Under Montana law, all operators of motor vehicles must have insurance. Although self-insurance is theoretically possible for any vehicle owner, it is a complicated option that essentially requires someone to legally verify that they have deep pockets. There is an easier way to satisfy the state's legal requirement that a driver have a way to pay for the financial consequences of a car accident: liability auto insurance.
Buying an insurance policy offers some financial protections for both the driver and anyone else involved in an accident with that driver. Montana state law has established minimum coverages for injuries, deaths and property damage: $25,000 for one person's injury or death, $50,000 for two or more persons' injury or death and $10,000 for property damage. These help pay for claims by those injured or the families of those killed for medical expenses, lost wages, pain and suffering. The minimum, however, will not pay the driver who causes an accident and is injured or suffers vehicular damage. In other words, this basic level of insurance only pays for liabilities to other motorists. This is why many insurance experts recommend additional coverage that goes beyond that required by the state.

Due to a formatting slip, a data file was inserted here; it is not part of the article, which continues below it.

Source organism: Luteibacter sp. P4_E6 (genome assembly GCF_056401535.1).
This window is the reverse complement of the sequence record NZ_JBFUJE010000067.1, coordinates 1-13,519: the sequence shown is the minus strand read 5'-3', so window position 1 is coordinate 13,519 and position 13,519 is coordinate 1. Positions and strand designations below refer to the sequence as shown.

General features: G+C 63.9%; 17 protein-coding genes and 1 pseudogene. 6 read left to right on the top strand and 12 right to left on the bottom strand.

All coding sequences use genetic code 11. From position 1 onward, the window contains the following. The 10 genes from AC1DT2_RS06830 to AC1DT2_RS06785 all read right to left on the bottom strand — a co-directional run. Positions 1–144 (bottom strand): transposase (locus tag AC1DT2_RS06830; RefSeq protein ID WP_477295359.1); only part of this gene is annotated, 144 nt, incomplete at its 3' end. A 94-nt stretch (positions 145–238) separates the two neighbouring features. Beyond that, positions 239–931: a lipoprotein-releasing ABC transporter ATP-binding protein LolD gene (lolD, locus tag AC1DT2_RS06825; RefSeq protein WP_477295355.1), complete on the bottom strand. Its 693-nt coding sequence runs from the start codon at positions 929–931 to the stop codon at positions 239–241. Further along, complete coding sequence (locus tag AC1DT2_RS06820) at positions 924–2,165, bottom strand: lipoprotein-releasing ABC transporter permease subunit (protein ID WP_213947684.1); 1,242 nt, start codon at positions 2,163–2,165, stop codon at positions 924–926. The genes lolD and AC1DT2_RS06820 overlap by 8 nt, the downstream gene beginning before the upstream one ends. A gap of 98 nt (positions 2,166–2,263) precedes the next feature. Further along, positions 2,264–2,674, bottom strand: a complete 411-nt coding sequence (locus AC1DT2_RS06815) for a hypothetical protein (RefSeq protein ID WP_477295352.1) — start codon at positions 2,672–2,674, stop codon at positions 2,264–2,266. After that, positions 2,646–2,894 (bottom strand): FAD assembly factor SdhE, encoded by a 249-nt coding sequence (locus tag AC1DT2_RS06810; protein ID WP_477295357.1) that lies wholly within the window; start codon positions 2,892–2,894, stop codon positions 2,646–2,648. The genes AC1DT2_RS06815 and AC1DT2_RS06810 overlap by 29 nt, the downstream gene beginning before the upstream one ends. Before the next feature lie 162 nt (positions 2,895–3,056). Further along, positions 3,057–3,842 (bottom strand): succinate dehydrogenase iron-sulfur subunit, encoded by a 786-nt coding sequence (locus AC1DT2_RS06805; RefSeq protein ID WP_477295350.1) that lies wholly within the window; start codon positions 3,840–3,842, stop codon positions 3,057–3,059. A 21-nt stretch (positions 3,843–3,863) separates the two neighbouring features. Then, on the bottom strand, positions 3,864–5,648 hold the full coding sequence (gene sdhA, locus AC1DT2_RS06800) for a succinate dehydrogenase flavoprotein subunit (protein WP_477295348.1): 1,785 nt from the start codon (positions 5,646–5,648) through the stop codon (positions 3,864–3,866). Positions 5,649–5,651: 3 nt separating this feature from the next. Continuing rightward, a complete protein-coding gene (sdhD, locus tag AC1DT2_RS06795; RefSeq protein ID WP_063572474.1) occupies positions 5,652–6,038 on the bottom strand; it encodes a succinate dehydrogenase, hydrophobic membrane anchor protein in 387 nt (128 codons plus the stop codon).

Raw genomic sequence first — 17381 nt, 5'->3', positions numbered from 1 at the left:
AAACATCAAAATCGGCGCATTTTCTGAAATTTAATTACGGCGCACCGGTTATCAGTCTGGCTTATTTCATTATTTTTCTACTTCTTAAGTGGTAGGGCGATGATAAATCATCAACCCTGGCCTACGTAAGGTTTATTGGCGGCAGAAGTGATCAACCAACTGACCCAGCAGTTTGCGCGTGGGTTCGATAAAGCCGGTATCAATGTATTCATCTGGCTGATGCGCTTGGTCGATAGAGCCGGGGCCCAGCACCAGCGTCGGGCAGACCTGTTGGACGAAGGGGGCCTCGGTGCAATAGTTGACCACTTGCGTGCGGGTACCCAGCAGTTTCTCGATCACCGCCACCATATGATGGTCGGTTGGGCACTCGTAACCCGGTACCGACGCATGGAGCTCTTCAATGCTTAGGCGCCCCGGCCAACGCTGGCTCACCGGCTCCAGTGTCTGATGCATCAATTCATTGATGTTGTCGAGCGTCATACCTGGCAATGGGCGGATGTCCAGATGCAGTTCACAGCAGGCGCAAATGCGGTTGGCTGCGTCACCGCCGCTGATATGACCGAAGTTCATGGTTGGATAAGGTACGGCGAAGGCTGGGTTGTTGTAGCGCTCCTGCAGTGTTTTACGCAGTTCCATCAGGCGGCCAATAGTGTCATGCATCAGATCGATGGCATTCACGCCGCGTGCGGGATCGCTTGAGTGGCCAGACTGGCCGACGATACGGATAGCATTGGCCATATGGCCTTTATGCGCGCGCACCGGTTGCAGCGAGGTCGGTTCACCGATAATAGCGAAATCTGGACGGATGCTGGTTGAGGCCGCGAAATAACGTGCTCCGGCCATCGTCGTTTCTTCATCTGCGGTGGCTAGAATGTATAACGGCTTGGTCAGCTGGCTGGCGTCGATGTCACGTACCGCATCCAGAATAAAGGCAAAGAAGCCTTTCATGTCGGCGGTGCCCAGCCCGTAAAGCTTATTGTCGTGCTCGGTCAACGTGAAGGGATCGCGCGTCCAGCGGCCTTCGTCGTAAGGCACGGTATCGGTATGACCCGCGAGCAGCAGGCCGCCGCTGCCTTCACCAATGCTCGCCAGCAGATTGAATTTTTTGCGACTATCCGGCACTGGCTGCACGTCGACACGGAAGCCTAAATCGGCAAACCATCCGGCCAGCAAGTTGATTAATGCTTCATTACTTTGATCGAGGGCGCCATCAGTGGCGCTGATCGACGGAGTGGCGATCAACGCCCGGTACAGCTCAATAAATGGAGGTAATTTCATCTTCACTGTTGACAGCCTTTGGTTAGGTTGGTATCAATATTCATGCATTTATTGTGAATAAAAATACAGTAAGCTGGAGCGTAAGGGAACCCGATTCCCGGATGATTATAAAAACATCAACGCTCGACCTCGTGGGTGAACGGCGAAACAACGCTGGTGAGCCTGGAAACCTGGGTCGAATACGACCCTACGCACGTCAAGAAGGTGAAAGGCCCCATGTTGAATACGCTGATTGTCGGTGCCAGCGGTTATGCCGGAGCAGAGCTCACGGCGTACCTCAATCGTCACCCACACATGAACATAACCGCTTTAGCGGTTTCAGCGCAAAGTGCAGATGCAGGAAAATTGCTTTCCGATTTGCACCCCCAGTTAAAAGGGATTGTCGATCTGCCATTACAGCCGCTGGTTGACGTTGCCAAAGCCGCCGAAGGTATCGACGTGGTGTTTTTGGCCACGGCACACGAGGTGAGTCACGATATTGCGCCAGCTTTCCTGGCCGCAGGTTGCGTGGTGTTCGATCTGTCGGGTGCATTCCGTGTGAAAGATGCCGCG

These other insurance policy options include uninsured motorist coverage, collision coverage and comprehensive coverage. Uninsured motorist coverage only pays a driver who is injured in an accident caused by an uninsured driver.
The penalties for not having an insurance policy can be severe. Every year around the state, uninsured motorists are fined, lose their homes, have their wages garnished and face lawsuits to pay for damages to property and medical expenses suffered by others in accidents they caused. For these reasons, even basic liability insurance can be of great value after an accident and keep a Montana resident from suffering the worst financial consequences.